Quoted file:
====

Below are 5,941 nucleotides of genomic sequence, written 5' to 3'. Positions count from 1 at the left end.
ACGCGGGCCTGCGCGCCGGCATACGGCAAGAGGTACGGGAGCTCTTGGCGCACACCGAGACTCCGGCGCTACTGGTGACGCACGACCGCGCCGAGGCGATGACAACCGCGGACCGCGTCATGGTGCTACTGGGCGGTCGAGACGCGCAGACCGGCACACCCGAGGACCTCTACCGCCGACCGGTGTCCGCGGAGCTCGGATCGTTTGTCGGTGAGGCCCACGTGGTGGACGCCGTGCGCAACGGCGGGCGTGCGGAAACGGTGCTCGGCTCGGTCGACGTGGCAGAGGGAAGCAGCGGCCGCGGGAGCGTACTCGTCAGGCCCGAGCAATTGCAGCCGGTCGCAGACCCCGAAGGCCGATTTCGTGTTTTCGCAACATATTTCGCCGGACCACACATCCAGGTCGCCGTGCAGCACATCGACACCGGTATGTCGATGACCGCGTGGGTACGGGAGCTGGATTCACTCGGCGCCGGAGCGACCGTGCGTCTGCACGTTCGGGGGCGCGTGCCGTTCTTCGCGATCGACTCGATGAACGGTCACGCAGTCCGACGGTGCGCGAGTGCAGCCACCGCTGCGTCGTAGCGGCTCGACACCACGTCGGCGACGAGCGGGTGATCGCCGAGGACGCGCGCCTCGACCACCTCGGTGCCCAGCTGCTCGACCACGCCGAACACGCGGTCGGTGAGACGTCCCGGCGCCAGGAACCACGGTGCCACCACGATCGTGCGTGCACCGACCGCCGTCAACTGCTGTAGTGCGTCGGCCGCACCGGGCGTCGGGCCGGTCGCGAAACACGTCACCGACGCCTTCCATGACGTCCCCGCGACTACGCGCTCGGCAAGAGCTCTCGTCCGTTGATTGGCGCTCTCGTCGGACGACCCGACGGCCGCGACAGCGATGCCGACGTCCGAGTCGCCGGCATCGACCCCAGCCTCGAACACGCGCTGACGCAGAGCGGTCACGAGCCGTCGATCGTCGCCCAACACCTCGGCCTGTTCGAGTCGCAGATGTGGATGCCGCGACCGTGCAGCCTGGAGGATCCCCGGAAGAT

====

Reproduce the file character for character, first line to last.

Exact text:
Below are 5,941 nucleotides of genomic sequence, written 5' to 3'. Positions count from 1 at the left end.
ACGCGGGCCTGCGCGCCGGCATACGGCAAGAGGTACGGGAGCTCTTGGCGCACACCGAGACTCCGGCGCTACTGGTGACGCACGACCGCGCCGAGGCGATGACAACCGCGGACCGCGTCATGGTGCTACTGGGCGGTCGAGACGCGCAGACCGGCACACCCGAGGACCTCTACCGCCGACCGGTGTCCGCGGAGCTCGGATCGTTTGTCGGTGAGGCCCACGTGGTGGACGCCGTGCGCAACGGCGGGCGTGCGGAAACGGTGCTCGGCTCGGTCGACGTGGCAGAGGGAAGCAGCGGCCGCGGGAGCGTACTCGTCAGGCCCGAGCAATTGCAGCCGGTCGCAGACCCCGAAGGCCGATTTCGTGTTTTCGCAACATATTTCGCCGGACCACACATCCAGGTCGCCGTGCAGCACATCGACACCGGTATGTCGATGACCGCGTGGGTACGGGAGCTGGATTCACTCGGCGCCGGAGCGACCGTGCGTCTGCACGTTCGGGGGCGCGTGCCGTTCTTCGCGATCGACTCGATGAACGGTCACGCAGTCCGACGGTGCGCGAGTGCAGCCACCGCTGCGTCGTAGCGGCTCGACACCACGTCGGCGACGAGCGGGTGATCGCCGAGGACGCGCGCCTCGACCACCTCGGTGCCCAGCTGCTCGACCACGCCGAACACGCGGTCGGTGAGACGTCCCGGCGCCAGGAACCACGGTGCCACCACGATCGTGCGTGCACCGACCGCCGTCAACTGCTGTAGTGCGTCGGCCGCACCGGGCGTCGGGCCGGTCGCGAAACACGTCACCGACGCCTTCCATGACGTCCCCGCGACTACGCGCTCGGCAAGAGCTCTCGTCCGTTGATTGGCGCTCTCGTCGGACGACCCGACGGCCGCGACAGCGATGCCGACGTCCGAGTCGCCGGCATCGACCCCAGCCTCGAACACGCGCTGACGCAGAGCGGTCACGAGCCGTCGATCGTCGCCCAACACCTCGGCCTGTTCGAGTCGCAGATGTGGATGCCGCGACCGTGCAGCCTGGAGGATCCCCGGAAGAT